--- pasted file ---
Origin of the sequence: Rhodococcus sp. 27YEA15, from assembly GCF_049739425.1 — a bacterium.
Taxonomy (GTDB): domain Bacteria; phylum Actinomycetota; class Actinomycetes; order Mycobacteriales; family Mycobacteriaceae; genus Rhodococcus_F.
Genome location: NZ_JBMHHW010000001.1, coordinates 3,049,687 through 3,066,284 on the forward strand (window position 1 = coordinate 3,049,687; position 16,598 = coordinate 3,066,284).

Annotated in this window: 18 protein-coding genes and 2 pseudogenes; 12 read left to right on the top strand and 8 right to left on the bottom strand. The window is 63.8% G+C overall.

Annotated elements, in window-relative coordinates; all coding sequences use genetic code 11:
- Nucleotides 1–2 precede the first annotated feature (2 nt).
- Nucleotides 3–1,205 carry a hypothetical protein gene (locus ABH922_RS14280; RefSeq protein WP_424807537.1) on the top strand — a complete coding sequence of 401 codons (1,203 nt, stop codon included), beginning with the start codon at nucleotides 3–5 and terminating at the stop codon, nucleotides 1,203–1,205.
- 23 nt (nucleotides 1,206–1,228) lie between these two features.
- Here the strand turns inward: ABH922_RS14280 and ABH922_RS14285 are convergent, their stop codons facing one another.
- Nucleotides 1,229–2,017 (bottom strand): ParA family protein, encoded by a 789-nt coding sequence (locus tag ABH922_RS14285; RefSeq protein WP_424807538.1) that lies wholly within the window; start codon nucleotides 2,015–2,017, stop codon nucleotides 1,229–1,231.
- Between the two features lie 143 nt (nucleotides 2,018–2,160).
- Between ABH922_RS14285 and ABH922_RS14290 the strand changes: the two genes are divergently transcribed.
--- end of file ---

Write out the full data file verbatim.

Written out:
Origin of the sequence: Rhodococcus sp. 27YEA15, from assembly GCF_049739425.1 — a bacterium.
Taxonomy (GTDB): domain Bacteria; phylum Actinomycetota; class Actinomycetes; order Mycobacteriales; family Mycobacteriaceae; genus Rhodococcus_F.
Genome location: NZ_JBMHHW010000001.1, coordinates 3,049,687 through 3,066,284 on the forward strand (window position 1 = coordinate 3,049,687; position 16,598 = coordinate 3,066,284).

Annotated in this window: 18 protein-coding genes and 2 pseudogenes; 12 read left to right on the top strand and 8 right to left on the bottom strand. The window is 63.8% G+C overall.

Annotated elements, in window-relative coordinates; all coding sequences use genetic code 11:
- Nucleotides 1–2 precede the first annotated feature (2 nt).
- Nucleotides 3–1,205 carry a hypothetical protein gene (locus ABH922_RS14280; RefSeq protein WP_424807537.1) on the top strand — a complete coding sequence of 401 codons (1,203 nt, stop codon included), beginning with the start codon at nucleotides 3–5 and terminating at the stop codon, nucleotides 1,203–1,205.
- 23 nt (nucleotides 1,206–1,228) lie between these two features.
- Here the strand turns inward: ABH922_RS14280 and ABH922_RS14285 are convergent, their stop codons facing one another.
- Nucleotides 1,229–2,017 (bottom strand): ParA family protein, encoded by a 789-nt coding sequence (locus tag ABH922_RS14285; RefSeq protein WP_424807538.1) that lies wholly within the window; start codon nucleotides 2,015–2,017, stop codon nucleotides 1,229–1,231.
- Between the two features lie 143 nt (nucleotides 2,018–2,160).
- Between ABH922_RS14285 and ABH922_RS14290 the strand changes: the two genes are divergently transcribed.